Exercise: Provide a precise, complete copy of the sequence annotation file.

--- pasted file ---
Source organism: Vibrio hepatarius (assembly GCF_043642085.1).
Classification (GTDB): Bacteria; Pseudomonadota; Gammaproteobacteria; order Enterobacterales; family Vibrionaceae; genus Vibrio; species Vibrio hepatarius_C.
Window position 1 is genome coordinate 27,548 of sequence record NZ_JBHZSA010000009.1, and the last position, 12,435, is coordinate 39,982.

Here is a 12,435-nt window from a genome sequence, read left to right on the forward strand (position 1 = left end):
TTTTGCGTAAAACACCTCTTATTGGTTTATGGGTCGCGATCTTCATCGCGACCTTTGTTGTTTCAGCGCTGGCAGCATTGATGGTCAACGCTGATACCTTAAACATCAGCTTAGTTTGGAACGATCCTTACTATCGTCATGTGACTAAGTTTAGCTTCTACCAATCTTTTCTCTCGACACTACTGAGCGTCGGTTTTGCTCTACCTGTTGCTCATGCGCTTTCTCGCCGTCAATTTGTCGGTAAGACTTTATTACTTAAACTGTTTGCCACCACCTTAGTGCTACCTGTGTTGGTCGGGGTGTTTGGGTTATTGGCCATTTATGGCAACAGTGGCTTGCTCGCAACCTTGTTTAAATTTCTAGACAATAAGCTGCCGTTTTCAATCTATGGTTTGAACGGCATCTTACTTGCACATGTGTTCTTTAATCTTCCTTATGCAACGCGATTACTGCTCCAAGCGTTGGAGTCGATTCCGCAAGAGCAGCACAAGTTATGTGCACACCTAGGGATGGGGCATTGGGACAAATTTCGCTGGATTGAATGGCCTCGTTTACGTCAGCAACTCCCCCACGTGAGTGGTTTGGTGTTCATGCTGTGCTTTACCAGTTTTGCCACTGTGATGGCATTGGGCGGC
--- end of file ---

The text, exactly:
Source organism: Vibrio hepatarius (assembly GCF_043642085.1).
Classification (GTDB): Bacteria; Pseudomonadota; Gammaproteobacteria; order Enterobacterales; family Vibrionaceae; genus Vibrio; species Vibrio hepatarius_C.
Window position 1 is genome coordinate 27,548 of sequence record NZ_JBHZSA010000009.1, and the last position, 12,435, is coordinate 39,982.

Here is a 12,435-nt window from a genome sequence, read left to right on the forward strand (position 1 = left end):
TTTTGCGTAAAACACCTCTTATTGGTTTATGGGTCGCGATCTTCATCGCGACCTTTGTTGTTTCAGCGCTGGCAGCATTGATGGTCAACGCTGATACCTTAAACATCAGCTTAGTTTGGAACGATCCTTACTATCGTCATGTGACTAAGTTTAGCTTCTACCAATCTTTTCTCTCGACACTACTGAGCGTCGGTTTTGCTCTACCTGTTGCTCATGCGCTTTCTCGCCGTCAATTTGTCGGTAAGACTTTATTACTTAAACTGTTTGCCACCACCTTAGTGCTACCTGTGTTGGTCGGGGTGTTTGGGTTATTGGCCATTTATGGCAACAGTGGCTTGCTCGCAACCTTGTTTAAATTTCTAGACAATAAGCTGCCGTTTTCAATCTATGGTTTGAACGGCATCTTACTTGCACATGTGTTCTTTAATCTTCCTTATGCAACGCGATTACTGCTCCAAGCGTTGGAGTCGATTCCGCAAGAGCAGCACAAGTTATGTGCACACCTAGGGATGGGGCATTGGGACAAATTTCGCTGGATTGAATGGCCTCGTTTACGTCAGCAACTCCCCCACGTGAGTGGTTTGGTGTTCATGCTGTGCTTTACCAGTTTTGCCACTGTGATGGCATTGGGCGGC